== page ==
Cirrhosis is a late stage of liver scarring (fibrosis) brought on by various liver disorders and conditions, including prolonged alcoholism and hepatitis.
Your liver strives to heal itself if it sustains damage from a disease, too much alcohol, or any other cause. Scar tissue is created during the process. Cirrhosis worsens as more scar tissue develops, making the liver’s ability to function difficult (decompensated cirrhosis). Life-threatening cirrhosis has advanced stages.
Cirrhosis usually leaves permanent liver damage that cannot be reversed. However, further harm can be prevented and, in rare cases, changed if liver cirrhosis is identified early and the cause is addressed.
Cirrhosis frequently goes undetected until there is severe liver damage. When they do, several symptoms and indicators could appear:
readily bruising or bleeding
swelling in the ankles, feet, or legs (edema)
Loss of weight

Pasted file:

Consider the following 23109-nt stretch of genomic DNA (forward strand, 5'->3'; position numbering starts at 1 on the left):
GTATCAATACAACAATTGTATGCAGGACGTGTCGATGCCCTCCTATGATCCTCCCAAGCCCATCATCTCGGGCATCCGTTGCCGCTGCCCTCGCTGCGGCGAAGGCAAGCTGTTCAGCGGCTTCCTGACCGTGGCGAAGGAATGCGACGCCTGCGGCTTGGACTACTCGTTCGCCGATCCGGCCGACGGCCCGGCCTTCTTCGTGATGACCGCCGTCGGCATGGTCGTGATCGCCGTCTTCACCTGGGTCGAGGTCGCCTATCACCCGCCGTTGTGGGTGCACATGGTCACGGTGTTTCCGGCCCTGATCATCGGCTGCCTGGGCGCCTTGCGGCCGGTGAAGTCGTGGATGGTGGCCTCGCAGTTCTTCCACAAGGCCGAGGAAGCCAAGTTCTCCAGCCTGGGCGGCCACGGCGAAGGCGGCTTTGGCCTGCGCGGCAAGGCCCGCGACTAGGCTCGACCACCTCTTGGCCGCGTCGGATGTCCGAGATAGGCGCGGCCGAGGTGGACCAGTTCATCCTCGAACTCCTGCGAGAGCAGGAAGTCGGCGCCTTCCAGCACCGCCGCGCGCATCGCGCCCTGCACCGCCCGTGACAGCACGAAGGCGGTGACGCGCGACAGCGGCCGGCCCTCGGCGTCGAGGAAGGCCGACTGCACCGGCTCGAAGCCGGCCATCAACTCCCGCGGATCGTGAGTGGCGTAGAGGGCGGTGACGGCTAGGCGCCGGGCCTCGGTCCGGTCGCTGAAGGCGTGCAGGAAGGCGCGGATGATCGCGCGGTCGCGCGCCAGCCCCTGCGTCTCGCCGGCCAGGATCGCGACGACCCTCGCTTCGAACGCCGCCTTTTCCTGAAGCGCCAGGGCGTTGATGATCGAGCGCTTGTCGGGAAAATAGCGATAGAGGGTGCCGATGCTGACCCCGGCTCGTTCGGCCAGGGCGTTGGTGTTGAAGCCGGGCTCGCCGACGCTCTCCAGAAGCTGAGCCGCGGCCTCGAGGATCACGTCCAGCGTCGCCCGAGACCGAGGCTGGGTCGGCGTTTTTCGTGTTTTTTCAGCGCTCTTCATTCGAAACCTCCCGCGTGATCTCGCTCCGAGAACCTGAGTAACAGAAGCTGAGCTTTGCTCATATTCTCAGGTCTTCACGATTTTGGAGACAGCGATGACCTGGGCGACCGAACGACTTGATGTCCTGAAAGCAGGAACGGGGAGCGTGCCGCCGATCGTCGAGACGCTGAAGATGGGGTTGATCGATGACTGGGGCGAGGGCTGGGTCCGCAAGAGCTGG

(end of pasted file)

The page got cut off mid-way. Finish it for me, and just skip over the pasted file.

Skin and yellow eye discoloration (jaundice)
fluid buildup inside your abdomen (ascites)
Your skin has spider-like blood vessels.
Redness on the hands’ palms
Absence or absence of menstruation for women unrelated to menopause Loss of sex desire, gynecomastia, or testicular atrophy for men
Moodiness, confusion, and slurred speech (hepatic encephalopathy)
Cirrhosis can result from liver damage brought on by a variety of illnesses and situations.
Among the causes are:
Hepatitis C virus infection (hepatitis B, C, and D)
A buildup of fat in the liver (nonalcoholic fatty liver disease)
an accumulation of iron in the body (hemochromatosis)
Wilson’s illness is characterized by copper buildup in the liver.
Bile ducts with defects (biliary atresia)
a lack of alpha-1 antitrypsin
metabolic diseases of sugar that are inherited (galactosemia or glycogen storage disease)
gastrointestinal genetic disorder (Alagille syndrome)
liver illness brought on by the immunological system of your body (autoimmune hepatitis)
damage to the bile ducts (primary biliary cirrhosis)
Bile duct hardening and scarring (primary sclerosing cholangitis)
a disease like syphilis or brucellosis
medications, such as isoniazid or methotrexate
concept, classification, complications, risk factors, treatment and nursing considerations